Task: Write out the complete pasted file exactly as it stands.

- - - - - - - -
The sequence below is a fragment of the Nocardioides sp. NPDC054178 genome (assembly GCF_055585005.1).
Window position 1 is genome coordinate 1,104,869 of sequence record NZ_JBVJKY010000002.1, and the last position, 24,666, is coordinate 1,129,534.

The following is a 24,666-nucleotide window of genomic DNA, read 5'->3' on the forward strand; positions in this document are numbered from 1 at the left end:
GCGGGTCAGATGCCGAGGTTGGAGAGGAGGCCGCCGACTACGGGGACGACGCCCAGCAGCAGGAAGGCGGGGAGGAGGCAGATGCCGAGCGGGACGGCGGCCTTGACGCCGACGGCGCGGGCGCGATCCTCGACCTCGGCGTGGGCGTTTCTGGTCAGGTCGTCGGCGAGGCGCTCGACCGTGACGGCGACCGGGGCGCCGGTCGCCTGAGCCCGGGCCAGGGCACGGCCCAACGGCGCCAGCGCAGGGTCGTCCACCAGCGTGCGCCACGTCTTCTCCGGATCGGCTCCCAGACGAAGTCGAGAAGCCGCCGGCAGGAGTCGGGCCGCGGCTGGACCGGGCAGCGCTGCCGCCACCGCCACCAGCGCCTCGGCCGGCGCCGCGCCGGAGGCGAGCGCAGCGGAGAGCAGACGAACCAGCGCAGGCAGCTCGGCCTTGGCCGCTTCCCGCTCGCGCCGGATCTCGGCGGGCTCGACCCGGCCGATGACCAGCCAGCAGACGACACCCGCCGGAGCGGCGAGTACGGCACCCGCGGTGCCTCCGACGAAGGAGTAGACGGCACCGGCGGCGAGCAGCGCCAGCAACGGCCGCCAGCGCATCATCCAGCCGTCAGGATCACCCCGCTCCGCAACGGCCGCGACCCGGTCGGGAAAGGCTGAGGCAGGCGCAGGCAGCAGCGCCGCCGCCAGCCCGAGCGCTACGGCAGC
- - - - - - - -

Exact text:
The sequence below is a fragment of the Nocardioides sp. NPDC054178 genome (assembly GCF_055585005.1).
Window position 1 is genome coordinate 1,104,869 of sequence record NZ_JBVJKY010000002.1, and the last position, 24,666, is coordinate 1,129,534.

The following is a 24,666-nucleotide window of genomic DNA, read 5'->3' on the forward strand; positions in this document are numbered from 1 at the left end:
GCGGGTCAGATGCCGAGGTTGGAGAGGAGGCCGCCGACTACGGGGACGACGCCCAGCAGCAGGAAGGCGGGGAGGAGGCAGATGCCGAGCGGGACGGCGGCCTTGACGCCGACGGCGCGGGCGCGATCCTCGACCTCGGCGTGGGCGTTTCTGGTCAGGTCGTCGGCGAGGCGCTCGACCGTGACGGCGACCGGGGCGCCGGTCGCCTGAGCCCGGGCCAGGGCACGGCCCAACGGCGCCAGCGCAGGGTCGTCCACCAGCGTGCGCCACGTCTTCTCCGGATCGGCTCCCAGACGAAGTCGAGAAGCCGCCGGCAGGAGTCGGGCCGCGGCTGGACCGGGCAGCGCTGCCGCCACCGCCACCAGCGCCTCGGCCGGCGCCGCGCCGGAGGCGAGCGCAGCGGAGAGCAGACGAACCAGCGCAGGCAGCTCGGCCTTGGCCGCTTCCCGCTCGCGCCGGATCTCGGCGGGCTCGACCCGGCCGATGACCAGCCAGCAGACGACACCCGCCGGAGCGGCGAGTACGGCACCCGCGGTGCCTCCGACGAAGGAGTAGACGGCACCGGCGGCGAGCAGCGCCAGCAACGGCCGCCAGCGCATCATCCAGCCGTCAGGATCACCCCGCTCCGCAACGGCCGCGACCCGGTCGGGAAAGGCTGAGGCAGGCGCAGGCAGCAGCGCCGCCGCCAGCCCGAGCGCTACGGCAGC